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Traditional Herbal Walls in Tibet

Time:19-06-2018 This Article is Composed by BudgetTibetTour

In the Tibetan-inhabited areas, the parapet walls of important halls in monasteries such as large "Zhacang" (group unit name of monasteries. the largest one being "Coqen", followed by "Zhacang" and "Kamnncun" and the smallest "Micun") and sutra hall, are reddish brown, offering a distinct contrast with the white walls. As its materials are made of shrub branches named "Benma" in Tibetan, which are bundled and then dyed, they are called Benma walls.

After being peeled off and sun baked, the Benma branches and trunks are chopped into sections 30 centimeters long and, in bundles as thick as an arm, are then piled up to form Benma walls. When building up such walls, a layer of clay stones would be placed on a layer of bundled Benma branches and then tamped down. Then, one after another, the walls would be built up to the top and waterproofed. The reddish brown paint that is used gives the distinctive coloring of the Benma walls.

From the view of construction technology, this kind of wall body can reduce the weight of wall, playing a good role in overall weight-reduction of tall Tibetan-style buildings; regarding their appearance. Benma walls play a decorative role by offering a strong color contrast with the dominant white, resulting in a good visual aesthetic feeling. With a reddish brown parapet walls on a white wall body and with the black stripes on the windows edges, the wall color changes from being monotone to colorful and front being light to being dignified, which enhances the seriousness of the whole architecture, just the sort of feeling we get from the Potala Palace, Jokhang Temple and the three major monasteries in Lhasa.

In Tibetan history, reddish brown Benma walls were a special treatment given to for particular buildings, and were not just for anyone. In old Tibet, when the system of combining politics with religion was followed, all the religious buildings like monasteries were distinguished by Benma walls, golden trips, and treasure umbrellas and treasure bottles. In fact, apart from religion, the strict class system that prevailed in Tibet was also reflected in architecture. Thus, the ruling and ruled classes were strictly separated by such symbols as building site, height, decoration and more subtle distinctions such as mounting stones before gates. In site and height, noble houses were distinctively different front the buildings of common people, including being able to have Benma walls. In old-style noble’s houses, we can find some with Benina walls, and the most representative being Chongsekang and Nangeshag on Barkor Street North and Sangzhub Phodrang on Barkur Street Sooth, These constructions are old-style noble’s houses occupied by famous noble families of the old regime. Except for them, there are no Benma walls in non-religious Tibetan-style architecture.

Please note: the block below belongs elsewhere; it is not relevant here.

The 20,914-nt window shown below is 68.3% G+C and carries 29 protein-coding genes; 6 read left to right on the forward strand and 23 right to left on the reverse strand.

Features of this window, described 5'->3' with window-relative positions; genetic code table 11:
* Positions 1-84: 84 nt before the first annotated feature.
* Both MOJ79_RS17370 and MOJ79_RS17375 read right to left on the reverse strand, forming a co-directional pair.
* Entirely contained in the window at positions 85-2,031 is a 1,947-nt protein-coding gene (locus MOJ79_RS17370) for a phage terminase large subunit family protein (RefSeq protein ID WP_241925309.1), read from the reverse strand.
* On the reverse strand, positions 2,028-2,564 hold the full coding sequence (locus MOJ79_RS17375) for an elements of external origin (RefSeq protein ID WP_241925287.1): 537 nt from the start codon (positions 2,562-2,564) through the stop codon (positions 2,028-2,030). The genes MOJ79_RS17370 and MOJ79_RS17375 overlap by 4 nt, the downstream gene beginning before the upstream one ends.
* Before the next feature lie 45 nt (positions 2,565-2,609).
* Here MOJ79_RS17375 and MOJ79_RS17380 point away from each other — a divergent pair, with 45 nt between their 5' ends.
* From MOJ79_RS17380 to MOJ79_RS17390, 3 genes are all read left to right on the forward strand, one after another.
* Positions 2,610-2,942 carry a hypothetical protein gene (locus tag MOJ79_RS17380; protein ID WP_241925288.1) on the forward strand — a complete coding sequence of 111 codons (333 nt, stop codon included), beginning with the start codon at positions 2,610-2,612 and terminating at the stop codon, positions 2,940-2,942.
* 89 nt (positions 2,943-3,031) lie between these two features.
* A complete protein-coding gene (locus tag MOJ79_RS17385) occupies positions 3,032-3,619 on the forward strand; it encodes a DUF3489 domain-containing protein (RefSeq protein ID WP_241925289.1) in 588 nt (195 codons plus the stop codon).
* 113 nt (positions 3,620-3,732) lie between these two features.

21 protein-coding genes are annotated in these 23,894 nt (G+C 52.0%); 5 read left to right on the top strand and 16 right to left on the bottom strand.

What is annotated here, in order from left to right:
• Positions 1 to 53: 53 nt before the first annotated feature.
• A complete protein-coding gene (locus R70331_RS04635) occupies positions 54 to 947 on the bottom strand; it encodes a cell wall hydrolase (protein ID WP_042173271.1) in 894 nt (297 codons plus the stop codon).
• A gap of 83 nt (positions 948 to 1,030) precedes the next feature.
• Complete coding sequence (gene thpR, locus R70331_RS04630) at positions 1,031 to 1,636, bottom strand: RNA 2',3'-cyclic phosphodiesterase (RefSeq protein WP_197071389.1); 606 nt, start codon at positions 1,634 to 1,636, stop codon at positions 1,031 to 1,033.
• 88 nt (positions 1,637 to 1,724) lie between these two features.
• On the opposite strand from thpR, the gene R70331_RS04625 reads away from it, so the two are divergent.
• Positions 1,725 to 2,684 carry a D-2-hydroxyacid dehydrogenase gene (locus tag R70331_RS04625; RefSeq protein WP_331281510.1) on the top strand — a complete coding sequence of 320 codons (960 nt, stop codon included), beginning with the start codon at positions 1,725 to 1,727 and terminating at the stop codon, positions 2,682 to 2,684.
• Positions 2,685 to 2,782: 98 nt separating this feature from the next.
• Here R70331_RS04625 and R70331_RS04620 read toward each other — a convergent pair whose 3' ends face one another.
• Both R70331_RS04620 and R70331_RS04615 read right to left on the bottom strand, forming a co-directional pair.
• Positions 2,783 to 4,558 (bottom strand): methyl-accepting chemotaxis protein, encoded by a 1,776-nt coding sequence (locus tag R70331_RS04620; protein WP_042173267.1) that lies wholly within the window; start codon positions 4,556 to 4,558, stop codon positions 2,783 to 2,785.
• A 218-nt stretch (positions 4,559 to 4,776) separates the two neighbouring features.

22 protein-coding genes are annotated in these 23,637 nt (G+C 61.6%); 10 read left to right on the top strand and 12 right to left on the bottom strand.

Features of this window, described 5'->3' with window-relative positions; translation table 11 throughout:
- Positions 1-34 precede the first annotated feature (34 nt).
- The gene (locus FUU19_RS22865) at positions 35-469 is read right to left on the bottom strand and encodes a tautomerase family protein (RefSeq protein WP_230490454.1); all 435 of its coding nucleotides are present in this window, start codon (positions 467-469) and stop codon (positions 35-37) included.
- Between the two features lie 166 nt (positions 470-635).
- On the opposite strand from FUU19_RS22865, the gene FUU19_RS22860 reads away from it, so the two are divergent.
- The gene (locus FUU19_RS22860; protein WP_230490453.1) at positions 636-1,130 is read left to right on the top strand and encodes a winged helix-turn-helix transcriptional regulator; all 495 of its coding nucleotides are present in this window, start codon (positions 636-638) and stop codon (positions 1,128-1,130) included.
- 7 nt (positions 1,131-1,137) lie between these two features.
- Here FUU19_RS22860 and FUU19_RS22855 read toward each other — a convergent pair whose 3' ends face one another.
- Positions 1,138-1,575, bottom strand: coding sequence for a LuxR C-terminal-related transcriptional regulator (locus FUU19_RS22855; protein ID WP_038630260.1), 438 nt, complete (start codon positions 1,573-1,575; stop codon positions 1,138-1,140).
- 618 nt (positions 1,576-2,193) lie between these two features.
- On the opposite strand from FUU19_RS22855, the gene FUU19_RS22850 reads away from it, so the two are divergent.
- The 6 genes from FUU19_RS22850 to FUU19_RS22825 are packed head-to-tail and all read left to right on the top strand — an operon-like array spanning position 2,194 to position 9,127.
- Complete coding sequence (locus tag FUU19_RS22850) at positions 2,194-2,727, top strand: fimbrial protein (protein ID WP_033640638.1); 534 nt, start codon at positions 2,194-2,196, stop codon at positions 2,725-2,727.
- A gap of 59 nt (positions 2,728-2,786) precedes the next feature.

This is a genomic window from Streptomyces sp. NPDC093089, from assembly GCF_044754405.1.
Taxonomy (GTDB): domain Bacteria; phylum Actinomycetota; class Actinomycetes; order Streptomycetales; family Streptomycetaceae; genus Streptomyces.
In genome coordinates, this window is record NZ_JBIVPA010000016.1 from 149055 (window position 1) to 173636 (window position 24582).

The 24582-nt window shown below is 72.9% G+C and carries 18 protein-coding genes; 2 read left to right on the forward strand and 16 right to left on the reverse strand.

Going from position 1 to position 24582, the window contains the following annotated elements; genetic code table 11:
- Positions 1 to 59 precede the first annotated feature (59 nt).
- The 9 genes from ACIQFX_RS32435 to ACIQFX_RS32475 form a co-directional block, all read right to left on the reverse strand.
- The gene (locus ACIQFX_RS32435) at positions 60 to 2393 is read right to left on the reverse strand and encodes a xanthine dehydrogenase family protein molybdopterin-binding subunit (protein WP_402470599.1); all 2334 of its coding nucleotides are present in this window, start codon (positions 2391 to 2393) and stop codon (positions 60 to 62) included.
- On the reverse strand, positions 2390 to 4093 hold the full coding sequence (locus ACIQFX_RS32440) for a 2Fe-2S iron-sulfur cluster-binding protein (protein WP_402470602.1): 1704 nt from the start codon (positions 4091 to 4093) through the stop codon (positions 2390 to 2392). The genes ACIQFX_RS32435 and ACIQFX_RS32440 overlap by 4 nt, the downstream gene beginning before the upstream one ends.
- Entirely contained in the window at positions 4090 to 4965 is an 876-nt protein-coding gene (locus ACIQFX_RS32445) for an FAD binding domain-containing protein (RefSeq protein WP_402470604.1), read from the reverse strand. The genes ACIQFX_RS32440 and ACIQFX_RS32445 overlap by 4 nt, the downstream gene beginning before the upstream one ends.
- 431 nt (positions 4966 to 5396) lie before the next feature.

In the view of this writer, however, Benma walls originated from the architecture created by the common people. In Tibetan farming areas, it can be found that, on the top of farmers’ houses walls there are circles of closed fitted, piled firewood or cow dung cakes, which offer a color contrast to the while walls. Originally, fanners made good use of the spaces on wall tops to pile rip firewood in order to save living space as well as to prevent thieves from climbing over the walls. Clever Tibetan architects got inspiration from this scene, and adopted it in the building of wall bodies.

Benma walls occupy an important position in Tibetan-style architecture, but due to rare materials, complex production process and high cost, it is impossible to adopt it on a large scale in modern Tibetan-style architecture. However, as Benma walls are an indispensable part of traditional Tibetan.-style architecture, we should investigate how to preserve the distribution of Benma walls, the processing and wall construction crafts and their role. Then this aspect of national architecture can be preserved for ever md will play a role in maintaining ancient Tibetan constructions.

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Mr. Ul*** from: Mount Kailash Weather & Mount Kailash Temperature
September 15, 2019 05:31

Hi Nancy

I want to visit in Oct 2020 and do the Mt Kailash tour. I want to bring two of my grandchildren - aged 8 and 10 years old. Do you think it is possible?

Thanks

Answered by Nancy
September 15, 2019 07:06

Dear Mr. Ul***,

Greetings from Nancy at Budget Tibet Tour, thanks for visiting our website and sending your inquiry. I think it will be no problem for you to bring your grandchildren to do the trekking, as we had clients before who took child less than 4 years old did it, and they hired porter to carry him for some part. If you like, you can hire a horse and horse man to carry them to save the energy there. And also I recommend you to arrive in Lhasa1-2days earlier to make the children adjust the high place better if you have enough time. And I will send you the tour details, please check it by email. Best regards.

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